Envenomation by the B. jararacussu species leads to signs and symptoms similar to those provoked by other Bothrops species and emphasis has been placed on acute alterations such as hemorrhage, edema and necrosis (42). The present study showed that the venom induces paw edema that peaks one hour after venom injection. This result corroborates previous studies showing the ability of Bothrops venom to induce edema (24, 38, 43).

B. portulacoides it is known popularly as "capotiraguá" and in folk medicine this plant has been employed to treat leucorrhea. In a previously phytochemical study the following compounds were isolated and identified within the hexane and ethanol extracts of B. portulacoides aerial parts: a methylenedioxyflavonol, the isoflavone irisone B and the steroids stigmasterol, sitosterol and campesterol (44). In an experimental model, the crude extract and some isolated compounds presented trypanocidal and leishmanicidal activity in vitro, and also antimicrobial activity (18).

In our experimental model, B. portulacoides ethanolic extract showed anti-inflammatory effect against edema formation induced by crude venom and myotoxins, which were similar to dexamethasone. This result is similar to that found by Ticli et al. (24), using the same experimental model and venom, but with Cordia verbenacea methanolic extract. Also, Borges et al. (41) evidenced the ability of Casearia sylvestris extract (Flacourtiaceae) to inhibit edema-inducing activity of both whole venom and myotoxin II of Bothrops moojeni. Several reports have shown that plant-derived compounds, that act on arachidonic acid metabolism, lead to a marked inhibition of edema. Some of them have been characterized as inhibitors of cyclooxygenase and lipoxygenase activities (2). Additionally, some plants active against the lethal effect of snake venoms also act against the edema induced by venoms (6, 45).

In the present study, we also evaluated the capacity of B. portulacoides ethanolic extract to inhibit leukocyte migration to the peritoneal cavity induced by the venom or by studied myotoxins. Neutrophils play a vital role in host defense. They are usually the first cell type to reach the injury site and predominate numerically in a recent lesion. Neutrophil attraction and migration are effected by chemoattractants generated in the injured area (46). PMN and MN infiltration into the location of Bothrops inoculation was previously reported in the literature (47-51).

Our results demonstrated that B. jararacussu venom was capable of inducing a marked influx of leukocytes to the injection location with predominance of neutrophils. These data corroborate the results of Barbosa et al. (52) that showed the capacity of the B. jararacussu venom to recruit leukocytes to gastrocnemic muscle. We also evaluated the capacity of the myotoxins to induce an influx of leukocytes. The results had demonstrated that both BthTX-I, devoid of enzymatic activity and BthTX-II, enzymatically active, were able to induce leukocyte influx to the location of its injection. The literature reports the presence of infiltrated of PMN and MN after the injection of myotoxic PLA2 from the venoms of Bothrops nummifer (53) and Bothrops jararacussu (54) in skeletal muscle of mice, and after intrapleural administration of myotoxins isolated from Bothrops jararacussu venom and Bothrops pirajai (32). Thus, it is possible to suggest that the PLA2 contained in B. jararacussu venom contributes to the leukocyte migration evoked by B. jararacussu venom.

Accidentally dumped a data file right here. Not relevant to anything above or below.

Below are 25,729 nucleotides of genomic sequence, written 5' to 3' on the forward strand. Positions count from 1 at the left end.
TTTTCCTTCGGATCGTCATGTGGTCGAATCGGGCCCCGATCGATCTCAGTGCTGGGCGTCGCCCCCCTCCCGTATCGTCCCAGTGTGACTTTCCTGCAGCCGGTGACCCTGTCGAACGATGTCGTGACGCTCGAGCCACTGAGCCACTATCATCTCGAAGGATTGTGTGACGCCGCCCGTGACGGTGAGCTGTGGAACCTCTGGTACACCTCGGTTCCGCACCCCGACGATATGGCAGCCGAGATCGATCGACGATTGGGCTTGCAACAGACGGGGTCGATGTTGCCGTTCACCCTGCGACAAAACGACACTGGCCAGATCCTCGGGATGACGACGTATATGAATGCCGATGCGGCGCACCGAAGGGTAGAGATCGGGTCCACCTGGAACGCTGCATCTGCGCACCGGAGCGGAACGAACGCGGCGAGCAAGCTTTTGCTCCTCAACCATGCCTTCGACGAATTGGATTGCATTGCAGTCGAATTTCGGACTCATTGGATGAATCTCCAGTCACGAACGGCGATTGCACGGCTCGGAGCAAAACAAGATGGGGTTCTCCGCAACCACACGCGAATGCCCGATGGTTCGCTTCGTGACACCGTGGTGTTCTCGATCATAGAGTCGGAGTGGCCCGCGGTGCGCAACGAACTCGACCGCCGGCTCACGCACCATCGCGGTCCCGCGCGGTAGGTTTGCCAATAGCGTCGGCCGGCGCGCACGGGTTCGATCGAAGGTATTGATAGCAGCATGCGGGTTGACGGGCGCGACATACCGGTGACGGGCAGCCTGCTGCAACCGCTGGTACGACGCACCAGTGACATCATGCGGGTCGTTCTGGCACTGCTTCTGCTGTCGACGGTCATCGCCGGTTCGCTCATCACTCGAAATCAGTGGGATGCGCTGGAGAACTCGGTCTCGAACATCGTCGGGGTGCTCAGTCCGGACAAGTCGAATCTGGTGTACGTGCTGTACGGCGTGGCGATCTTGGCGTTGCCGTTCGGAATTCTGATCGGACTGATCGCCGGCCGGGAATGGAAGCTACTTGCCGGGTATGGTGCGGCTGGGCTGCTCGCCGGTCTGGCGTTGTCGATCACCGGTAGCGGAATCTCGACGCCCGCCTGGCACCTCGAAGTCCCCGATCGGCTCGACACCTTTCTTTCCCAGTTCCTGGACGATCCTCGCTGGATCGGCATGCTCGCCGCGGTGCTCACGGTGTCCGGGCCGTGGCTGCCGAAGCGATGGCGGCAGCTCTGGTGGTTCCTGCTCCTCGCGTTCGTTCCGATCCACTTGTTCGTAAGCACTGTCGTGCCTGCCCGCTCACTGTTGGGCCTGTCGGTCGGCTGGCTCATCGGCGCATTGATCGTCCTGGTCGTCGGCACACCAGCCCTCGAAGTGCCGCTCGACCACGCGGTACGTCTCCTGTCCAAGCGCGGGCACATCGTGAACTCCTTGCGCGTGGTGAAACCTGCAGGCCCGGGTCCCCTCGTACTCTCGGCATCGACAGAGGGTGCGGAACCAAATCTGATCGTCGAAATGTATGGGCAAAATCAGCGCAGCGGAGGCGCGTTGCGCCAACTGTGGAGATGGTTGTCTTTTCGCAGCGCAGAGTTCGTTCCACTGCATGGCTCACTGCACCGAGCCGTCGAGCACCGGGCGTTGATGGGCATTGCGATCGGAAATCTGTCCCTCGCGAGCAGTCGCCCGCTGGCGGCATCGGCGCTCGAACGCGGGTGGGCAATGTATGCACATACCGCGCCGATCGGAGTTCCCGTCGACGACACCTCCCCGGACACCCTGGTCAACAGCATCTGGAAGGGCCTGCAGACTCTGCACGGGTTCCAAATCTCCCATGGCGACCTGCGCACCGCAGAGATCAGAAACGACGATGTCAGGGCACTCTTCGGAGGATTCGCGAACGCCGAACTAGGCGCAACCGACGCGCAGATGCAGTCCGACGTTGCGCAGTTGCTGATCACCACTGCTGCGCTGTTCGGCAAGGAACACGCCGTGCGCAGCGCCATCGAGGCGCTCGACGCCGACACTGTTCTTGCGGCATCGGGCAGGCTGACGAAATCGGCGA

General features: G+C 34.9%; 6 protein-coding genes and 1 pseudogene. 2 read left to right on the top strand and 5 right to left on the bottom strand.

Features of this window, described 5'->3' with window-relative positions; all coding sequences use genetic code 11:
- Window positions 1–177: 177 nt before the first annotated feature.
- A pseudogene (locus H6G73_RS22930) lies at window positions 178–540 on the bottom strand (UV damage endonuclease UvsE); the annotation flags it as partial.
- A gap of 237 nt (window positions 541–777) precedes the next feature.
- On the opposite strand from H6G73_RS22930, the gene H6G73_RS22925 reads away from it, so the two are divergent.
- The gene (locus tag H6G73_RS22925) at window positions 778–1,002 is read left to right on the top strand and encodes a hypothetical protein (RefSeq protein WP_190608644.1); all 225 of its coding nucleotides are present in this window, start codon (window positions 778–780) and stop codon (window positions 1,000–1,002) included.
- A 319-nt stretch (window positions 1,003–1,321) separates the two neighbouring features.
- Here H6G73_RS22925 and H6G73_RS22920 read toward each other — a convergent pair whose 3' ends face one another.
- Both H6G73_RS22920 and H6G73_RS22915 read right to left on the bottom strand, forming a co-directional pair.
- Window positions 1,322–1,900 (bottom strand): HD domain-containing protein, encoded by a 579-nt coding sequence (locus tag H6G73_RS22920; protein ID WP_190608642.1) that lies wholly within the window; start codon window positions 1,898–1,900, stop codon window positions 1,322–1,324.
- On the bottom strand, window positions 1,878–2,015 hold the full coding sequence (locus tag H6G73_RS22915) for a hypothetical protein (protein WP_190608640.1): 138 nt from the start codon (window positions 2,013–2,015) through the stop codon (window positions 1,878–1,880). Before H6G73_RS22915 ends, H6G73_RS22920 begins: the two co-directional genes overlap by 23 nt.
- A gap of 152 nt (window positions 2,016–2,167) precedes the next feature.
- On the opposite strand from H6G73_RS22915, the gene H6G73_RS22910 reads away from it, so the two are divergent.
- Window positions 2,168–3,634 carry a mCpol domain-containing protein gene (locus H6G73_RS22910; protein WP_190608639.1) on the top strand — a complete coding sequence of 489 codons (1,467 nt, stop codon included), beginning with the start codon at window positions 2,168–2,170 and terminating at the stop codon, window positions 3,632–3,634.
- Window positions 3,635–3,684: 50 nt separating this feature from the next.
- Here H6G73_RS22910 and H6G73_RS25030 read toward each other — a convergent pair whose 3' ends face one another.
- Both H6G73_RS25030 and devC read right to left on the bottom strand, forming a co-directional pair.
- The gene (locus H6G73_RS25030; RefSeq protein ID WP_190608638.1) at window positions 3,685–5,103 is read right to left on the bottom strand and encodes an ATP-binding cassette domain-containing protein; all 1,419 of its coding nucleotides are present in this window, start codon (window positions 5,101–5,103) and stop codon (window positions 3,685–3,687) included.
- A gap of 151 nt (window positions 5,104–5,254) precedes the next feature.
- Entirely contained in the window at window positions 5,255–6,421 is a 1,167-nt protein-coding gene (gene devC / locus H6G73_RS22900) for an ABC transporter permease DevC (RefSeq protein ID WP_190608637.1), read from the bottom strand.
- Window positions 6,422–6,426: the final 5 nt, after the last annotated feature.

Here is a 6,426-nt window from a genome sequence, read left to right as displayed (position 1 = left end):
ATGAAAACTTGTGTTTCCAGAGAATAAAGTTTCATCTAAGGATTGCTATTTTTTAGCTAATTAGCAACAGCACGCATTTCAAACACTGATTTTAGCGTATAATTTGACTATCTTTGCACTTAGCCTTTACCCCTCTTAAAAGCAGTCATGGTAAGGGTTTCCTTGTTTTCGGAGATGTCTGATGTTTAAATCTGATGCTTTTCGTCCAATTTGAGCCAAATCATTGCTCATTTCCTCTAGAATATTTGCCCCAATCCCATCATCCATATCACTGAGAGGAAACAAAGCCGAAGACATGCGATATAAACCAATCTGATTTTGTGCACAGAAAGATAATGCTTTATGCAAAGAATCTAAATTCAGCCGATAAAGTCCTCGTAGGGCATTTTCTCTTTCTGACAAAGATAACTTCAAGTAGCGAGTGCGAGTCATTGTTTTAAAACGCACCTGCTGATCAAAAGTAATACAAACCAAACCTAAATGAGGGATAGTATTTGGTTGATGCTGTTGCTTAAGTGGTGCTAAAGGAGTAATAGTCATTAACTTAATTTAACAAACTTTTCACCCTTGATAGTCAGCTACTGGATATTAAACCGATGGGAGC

The results also show that the B. portulacoides extract at the concentration of 500 mg/kg did not reduce the leukocyte migration induced by the venom or by BthTX-II, whereas B. portulacoides extract at 500 mg/kg was capable of reducing the number of total leukocytes and polymorphonuclear cells induced by BthTX-I. It is possible that, in some sense, PLA2 activity is important for leukocyte migration, probably by inducing a more powerful release of inflammatory mediators necessary for leukocyte migration. In this aspect, the literature shows that PLA2 Asp49 is more powerful than the Lys49 in inducing inflammatory mediators such as IL-1, IL-6, TNF-α, beyond activating important adhesion molecules for the migration of leukocytes (55).

From these investigations, it may be concluded that B. portulacoides ethanolic extract showed anti-inflammatory effect against B. jararacussu venom-induced edema formation. In addition, B. portulacoides ethanolic extract also inhibited inflammatory effects induced by isolated myotoxins from this venom, an action in which BThTX-I and II may participate. However, the migration induced by the venom and myotoxins was not inhibited by the extract, probably due to the fact that different mechanisms are involved in this event and in edema formation.

 

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Correspondence to:
Stella Regina Zamuner
Rua Pedro Zacarias, 1300, Limeira, SP, Brasil
Phone: +55 19 3701 6675
Email: szamuner@unicamp.br

Received: December 16, 2008
Accepted: July 1, 2009
Abstract published online: July 8, 2009
Full paper published online: August 31, 2009
CONFLICTS OF INTEREST: There is no conflict.